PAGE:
With all the pressures of the teaching profession that comes from keeping up with the school curriculum, documentation, class preparation, running daily classes and meeting with the parents, it can be hard sometimes to be creative and inspiring n the classroom. Many teachers even wonder if it really makes a difference but it does. 

Creative teaching doesn’t only seem different but it also feels different – it creates an environment where students feel free to express their ideas, tackle complex problems, think critically and learn more effectively. 

 Here are 4 top suggestions on how to be more creative in the classroom.

Take a creative approach to teaching

It’s important to approach teaching and the learning process creatively for the very start and incorporate creative ideas in all subjects, whether it’s history, foreign language, science or maths. Plan your lessons in a way that will encourage the exchange of different ideas and the exploration of new ideas. 

One way to do this is by including a variety of playful games and visual exercises that will inspire motivate and excite young brains. You can use pictures, filmstrips, info graphics, movies, TED talks and various brain mapping tools. These methods help develop listening skills and improve students’ understanding of the matter. 

If you’re tech-savvy, you might also use different smart apps for different ages to create fun quizzes, slide shows and presentations.

Creative Learning

Make learning a hands-on activity

Most teachers agree that the most effective learning is by doing as it provides a more concrete and tangible experience than just reading a matter and listening to a presentation. When you get your hands dirty and conduct an experiment yourself, it’s more engaging and leads to a better consolidation of knowledge. 

The key to effective learning is in the interaction and a proactive role that students take in order to learn something and the result is a higher level of naturally retained information and a greater understanding of the subject. 

For instance, in an English class, instead of reading a text or a script, you can divide the students in groups and have them act out various sections. In Biology class, instead of reading about cells and looking at textbook pictures, have the students analyze it through a microscope. When you teach 3D shapes, let students create their own objects instead of looking at pictures, diagrams or finished models.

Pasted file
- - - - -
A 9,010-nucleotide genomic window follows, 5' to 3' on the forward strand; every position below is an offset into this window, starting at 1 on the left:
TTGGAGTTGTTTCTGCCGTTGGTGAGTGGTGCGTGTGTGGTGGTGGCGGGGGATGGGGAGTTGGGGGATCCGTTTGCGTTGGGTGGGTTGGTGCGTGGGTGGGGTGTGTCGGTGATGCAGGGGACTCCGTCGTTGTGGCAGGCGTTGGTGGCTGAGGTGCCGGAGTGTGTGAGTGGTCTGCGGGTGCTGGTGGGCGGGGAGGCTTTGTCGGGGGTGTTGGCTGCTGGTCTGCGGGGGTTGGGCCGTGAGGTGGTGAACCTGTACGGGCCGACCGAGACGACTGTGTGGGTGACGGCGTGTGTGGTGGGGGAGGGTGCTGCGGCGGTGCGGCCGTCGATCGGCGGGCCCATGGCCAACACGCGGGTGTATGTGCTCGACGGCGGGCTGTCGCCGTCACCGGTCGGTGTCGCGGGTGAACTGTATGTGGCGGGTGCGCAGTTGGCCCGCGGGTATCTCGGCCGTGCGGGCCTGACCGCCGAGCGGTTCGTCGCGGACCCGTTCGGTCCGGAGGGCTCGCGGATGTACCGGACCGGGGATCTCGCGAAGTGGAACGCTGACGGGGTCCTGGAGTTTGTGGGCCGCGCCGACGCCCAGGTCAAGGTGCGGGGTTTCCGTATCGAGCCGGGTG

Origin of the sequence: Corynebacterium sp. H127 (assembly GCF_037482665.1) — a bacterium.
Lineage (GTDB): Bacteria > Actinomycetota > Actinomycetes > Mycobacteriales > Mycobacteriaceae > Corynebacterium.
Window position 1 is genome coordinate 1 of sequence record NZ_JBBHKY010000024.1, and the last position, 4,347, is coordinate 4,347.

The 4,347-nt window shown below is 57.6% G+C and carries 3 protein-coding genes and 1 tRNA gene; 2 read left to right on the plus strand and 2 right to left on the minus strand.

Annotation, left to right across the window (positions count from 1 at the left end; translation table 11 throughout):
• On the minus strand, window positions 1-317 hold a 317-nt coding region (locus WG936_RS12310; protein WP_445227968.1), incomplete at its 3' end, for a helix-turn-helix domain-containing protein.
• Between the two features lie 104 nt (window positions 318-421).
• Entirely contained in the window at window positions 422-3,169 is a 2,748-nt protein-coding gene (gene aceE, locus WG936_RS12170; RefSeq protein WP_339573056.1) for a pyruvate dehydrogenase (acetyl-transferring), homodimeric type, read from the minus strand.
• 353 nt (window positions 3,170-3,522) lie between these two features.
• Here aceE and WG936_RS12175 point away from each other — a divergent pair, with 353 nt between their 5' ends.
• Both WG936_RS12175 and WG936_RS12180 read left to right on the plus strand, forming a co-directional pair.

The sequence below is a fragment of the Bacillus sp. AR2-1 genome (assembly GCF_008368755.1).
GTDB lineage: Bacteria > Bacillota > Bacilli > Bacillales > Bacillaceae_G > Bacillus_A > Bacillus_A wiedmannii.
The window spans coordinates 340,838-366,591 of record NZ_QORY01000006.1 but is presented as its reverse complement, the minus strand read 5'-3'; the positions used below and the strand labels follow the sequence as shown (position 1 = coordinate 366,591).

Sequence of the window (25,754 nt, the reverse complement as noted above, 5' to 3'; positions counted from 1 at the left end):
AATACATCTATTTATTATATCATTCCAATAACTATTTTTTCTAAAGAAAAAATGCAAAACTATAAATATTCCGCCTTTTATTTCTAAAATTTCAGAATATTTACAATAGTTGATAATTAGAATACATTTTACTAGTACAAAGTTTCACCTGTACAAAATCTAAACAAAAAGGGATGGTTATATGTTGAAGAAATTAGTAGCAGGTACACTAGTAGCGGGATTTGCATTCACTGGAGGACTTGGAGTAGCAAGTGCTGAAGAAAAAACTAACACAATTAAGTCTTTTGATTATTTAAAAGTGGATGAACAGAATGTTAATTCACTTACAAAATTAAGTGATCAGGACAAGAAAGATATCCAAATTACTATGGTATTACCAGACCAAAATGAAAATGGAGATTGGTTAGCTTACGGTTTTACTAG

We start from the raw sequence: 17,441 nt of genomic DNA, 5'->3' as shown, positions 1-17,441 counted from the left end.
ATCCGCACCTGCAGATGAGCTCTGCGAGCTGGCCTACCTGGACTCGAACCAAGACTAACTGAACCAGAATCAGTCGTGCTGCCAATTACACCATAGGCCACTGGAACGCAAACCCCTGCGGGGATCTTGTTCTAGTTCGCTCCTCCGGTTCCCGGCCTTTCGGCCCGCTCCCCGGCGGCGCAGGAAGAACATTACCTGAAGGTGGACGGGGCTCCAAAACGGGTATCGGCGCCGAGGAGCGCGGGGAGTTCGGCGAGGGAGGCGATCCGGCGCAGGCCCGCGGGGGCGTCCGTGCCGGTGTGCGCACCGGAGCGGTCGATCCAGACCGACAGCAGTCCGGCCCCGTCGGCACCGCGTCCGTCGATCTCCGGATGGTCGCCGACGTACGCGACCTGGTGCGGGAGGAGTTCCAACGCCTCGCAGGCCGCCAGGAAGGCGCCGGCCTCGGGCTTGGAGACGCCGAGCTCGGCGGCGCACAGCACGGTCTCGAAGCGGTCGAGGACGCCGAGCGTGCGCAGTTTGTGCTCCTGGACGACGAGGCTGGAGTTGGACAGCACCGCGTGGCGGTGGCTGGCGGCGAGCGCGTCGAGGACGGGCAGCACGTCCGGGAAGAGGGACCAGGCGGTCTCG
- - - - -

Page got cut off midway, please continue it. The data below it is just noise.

A great help in this aspect of teaching is the use of STEM teaching tools that can cover a great variety of subjects, from languages, art and science, in different grades and educational standards. Students love using these tools as it’s fun, relaxing and interesting in the way they allow them to explore the imagination and creativity. Moreover, students aren’t afraid to fail as it’s clear to them that it’s ok to try several times until they get it right. It’s trial-and-error learning at its best. They’re more open for communication which is the best mindset you could wish for in the classroom. 

Re-think your classroom

Rigid and strict learning environments are a thing of the past as modern classroom has become more adaptable and flexible to meet the needs of various activities and learning needs. It’s no longer mandatory for students to sit only in rows of desks all day. It does happen sometimes but it’s much more common to sit in groups, work n pairs and give whole-class presentations. 

The key to creating a good classroom flow is in a flexible and well-organised layout that allows a large empty floor space that can be utilized for different purposes. It’s crucial for every teacher to re-think their classroom layout in accordance with the planned class activity. This can sometimes mean even having classes outside in the form of a field trip that is relevant to the lesson. 

Creative Learning

Encourage discussions, debates and open-end questioning

One of the most important elements of a creative classroom is effective self-expression. It’s crucial for students to have the freedom to express their opinion and speak their mind so there needs to be an open approach to discussions. The role of the teacher is to is to facilitate meaningful conversations and challenge traditional opinions so that during interactive debates, the students can engage with the learning material and develop their critical thinking. 

Curiosity is innate, especially in children, so it’s important to structure the lessons with open-ended questions. In a closed-question conversation, there’s no room for interpretation whereas with open-ended questions, students can put themselves in other people shoes, empathize and use the context to form their creative and thoughtful replies.

Although students often struggle with this concept, they quickly learn a variety of new skills, how to open their minds and think outside the box. They adapt fast and start to rely on their natural inquisitiveness and imagination to solve problems.

The learning process is a unique journey that every student embarks on early on and it’s the teachers’ responsibility to make that experience as creative and enjoyable as possible. By fostering a positive learning climate, introducing innovations and thought-provoking activities, creativity will flow unhindered.